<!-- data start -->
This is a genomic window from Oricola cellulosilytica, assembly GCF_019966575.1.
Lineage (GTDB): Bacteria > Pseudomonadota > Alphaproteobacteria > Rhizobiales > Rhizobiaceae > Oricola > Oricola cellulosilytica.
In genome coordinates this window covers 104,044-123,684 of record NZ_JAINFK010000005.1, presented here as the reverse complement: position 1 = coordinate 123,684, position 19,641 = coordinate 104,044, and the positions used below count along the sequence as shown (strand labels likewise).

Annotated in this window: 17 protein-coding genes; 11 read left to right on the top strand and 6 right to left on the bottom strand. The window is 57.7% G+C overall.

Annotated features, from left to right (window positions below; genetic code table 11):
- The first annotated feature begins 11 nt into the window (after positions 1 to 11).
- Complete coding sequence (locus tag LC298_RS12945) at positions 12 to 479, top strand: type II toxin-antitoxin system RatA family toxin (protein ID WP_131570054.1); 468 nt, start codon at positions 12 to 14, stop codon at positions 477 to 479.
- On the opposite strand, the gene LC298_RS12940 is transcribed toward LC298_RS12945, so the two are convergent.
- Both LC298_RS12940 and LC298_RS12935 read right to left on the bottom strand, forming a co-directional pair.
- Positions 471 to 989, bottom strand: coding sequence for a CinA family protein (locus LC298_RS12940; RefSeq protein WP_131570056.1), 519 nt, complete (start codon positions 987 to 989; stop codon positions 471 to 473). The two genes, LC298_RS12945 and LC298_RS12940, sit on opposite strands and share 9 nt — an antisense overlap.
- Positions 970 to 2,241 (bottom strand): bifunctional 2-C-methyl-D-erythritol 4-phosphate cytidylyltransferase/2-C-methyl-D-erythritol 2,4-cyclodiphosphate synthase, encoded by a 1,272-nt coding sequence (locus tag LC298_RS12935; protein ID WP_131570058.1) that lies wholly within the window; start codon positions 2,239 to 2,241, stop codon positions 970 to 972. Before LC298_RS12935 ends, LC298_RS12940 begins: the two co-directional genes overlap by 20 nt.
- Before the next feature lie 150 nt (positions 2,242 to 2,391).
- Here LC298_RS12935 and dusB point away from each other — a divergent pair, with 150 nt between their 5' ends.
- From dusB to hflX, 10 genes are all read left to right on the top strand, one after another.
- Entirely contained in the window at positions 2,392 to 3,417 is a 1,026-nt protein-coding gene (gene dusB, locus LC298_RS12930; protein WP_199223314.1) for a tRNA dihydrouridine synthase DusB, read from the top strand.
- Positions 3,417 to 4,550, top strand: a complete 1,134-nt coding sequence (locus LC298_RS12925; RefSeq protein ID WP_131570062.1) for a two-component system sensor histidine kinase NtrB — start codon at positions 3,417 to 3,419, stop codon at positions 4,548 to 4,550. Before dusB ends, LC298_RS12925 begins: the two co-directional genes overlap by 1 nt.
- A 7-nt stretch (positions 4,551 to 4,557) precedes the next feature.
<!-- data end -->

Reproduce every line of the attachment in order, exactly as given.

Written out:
This is a genomic window from Oricola cellulosilytica, assembly GCF_019966575.1.
Lineage (GTDB): Bacteria > Pseudomonadota > Alphaproteobacteria > Rhizobiales > Rhizobiaceae > Oricola > Oricola cellulosilytica.
In genome coordinates this window covers 104,044-123,684 of record NZ_JAINFK010000005.1, presented here as the reverse complement: position 1 = coordinate 123,684, position 19,641 = coordinate 104,044, and the positions used below count along the sequence as shown (strand labels likewise).

Annotated in this window: 17 protein-coding genes; 11 read left to right on the top strand and 6 right to left on the bottom strand. The window is 57.7% G+C overall.

Annotated features, from left to right (window positions below; genetic code table 11):
- The first annotated feature begins 11 nt into the window (after positions 1 to 11).
- Complete coding sequence (locus tag LC298_RS12945) at positions 12 to 479, top strand: type II toxin-antitoxin system RatA family toxin (protein ID WP_131570054.1); 468 nt, start codon at positions 12 to 14, stop codon at positions 477 to 479.
- On the opposite strand, the gene LC298_RS12940 is transcribed toward LC298_RS12945, so the two are convergent.
- Both LC298_RS12940 and LC298_RS12935 read right to left on the bottom strand, forming a co-directional pair.
- Positions 471 to 989, bottom strand: coding sequence for a CinA family protein (locus LC298_RS12940; RefSeq protein WP_131570056.1), 519 nt, complete (start codon positions 987 to 989; stop codon positions 471 to 473). The two genes, LC298_RS12945 and LC298_RS12940, sit on opposite strands and share 9 nt — an antisense overlap.
- Positions 970 to 2,241 (bottom strand): bifunctional 2-C-methyl-D-erythritol 4-phosphate cytidylyltransferase/2-C-methyl-D-erythritol 2,4-cyclodiphosphate synthase, encoded by a 1,272-nt coding sequence (locus tag LC298_RS12935; protein ID WP_131570058.1) that lies wholly within the window; start codon positions 2,239 to 2,241, stop codon positions 970 to 972. Before LC298_RS12935 ends, LC298_RS12940 begins: the two co-directional genes overlap by 20 nt.
- Before the next feature lie 150 nt (positions 2,242 to 2,391).
- Here LC298_RS12935 and dusB point away from each other — a divergent pair, with 150 nt between their 5' ends.
- From dusB to hflX, 10 genes are all read left to right on the top strand, one after another.
- Entirely contained in the window at positions 2,392 to 3,417 is a 1,026-nt protein-coding gene (gene dusB, locus LC298_RS12930; protein WP_199223314.1) for a tRNA dihydrouridine synthase DusB, read from the top strand.
- Positions 3,417 to 4,550, top strand: a complete 1,134-nt coding sequence (locus LC298_RS12925; RefSeq protein ID WP_131570062.1) for a two-component system sensor histidine kinase NtrB — start codon at positions 3,417 to 3,419, stop codon at positions 4,548 to 4,550. Before dusB ends, LC298_RS12925 begins: the two co-directional genes overlap by 1 nt.
- A 7-nt stretch (positions 4,551 to 4,557) precedes the next feature.